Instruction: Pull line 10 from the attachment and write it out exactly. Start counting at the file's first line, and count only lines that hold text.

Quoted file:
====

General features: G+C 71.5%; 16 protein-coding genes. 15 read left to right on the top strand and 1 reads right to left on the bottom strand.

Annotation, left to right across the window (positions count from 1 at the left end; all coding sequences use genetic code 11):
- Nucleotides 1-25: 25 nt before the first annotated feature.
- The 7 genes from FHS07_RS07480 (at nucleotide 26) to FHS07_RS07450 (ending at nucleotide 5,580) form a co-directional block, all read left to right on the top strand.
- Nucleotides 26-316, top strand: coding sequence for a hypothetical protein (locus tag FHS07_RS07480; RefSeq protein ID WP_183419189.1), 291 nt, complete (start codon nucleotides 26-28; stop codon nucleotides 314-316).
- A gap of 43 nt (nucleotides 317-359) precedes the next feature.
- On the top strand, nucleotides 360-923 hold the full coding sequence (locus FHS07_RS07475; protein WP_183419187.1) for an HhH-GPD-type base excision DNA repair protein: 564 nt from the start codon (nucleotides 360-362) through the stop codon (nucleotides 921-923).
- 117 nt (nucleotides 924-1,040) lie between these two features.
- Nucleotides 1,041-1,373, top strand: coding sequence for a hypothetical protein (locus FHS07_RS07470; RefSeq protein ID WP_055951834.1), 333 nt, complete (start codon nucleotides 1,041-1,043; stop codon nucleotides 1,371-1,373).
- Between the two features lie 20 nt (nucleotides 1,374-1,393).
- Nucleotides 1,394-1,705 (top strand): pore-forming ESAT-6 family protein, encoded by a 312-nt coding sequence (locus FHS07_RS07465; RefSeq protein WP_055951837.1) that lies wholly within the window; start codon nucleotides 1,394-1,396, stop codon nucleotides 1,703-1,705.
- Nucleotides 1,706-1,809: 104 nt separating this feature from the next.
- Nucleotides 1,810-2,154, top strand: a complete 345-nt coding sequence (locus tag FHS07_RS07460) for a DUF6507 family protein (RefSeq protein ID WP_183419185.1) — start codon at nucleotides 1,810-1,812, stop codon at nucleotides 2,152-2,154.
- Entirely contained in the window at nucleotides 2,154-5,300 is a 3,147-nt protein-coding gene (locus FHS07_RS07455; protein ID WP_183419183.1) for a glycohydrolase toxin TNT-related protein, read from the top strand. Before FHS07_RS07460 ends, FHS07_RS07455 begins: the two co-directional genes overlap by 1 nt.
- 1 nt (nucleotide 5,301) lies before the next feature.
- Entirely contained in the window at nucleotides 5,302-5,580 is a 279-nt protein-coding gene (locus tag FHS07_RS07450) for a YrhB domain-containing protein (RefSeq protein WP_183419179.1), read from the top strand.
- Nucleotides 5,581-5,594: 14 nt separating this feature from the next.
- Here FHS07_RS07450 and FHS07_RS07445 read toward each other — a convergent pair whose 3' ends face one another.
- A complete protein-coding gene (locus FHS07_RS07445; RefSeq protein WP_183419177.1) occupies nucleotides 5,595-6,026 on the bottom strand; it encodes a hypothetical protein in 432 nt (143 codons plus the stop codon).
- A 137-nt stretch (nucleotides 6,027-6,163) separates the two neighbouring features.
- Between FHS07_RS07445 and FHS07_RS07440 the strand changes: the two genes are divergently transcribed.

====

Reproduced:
- Between the two features lie 20 nt (nucleotides 1,374-1,393).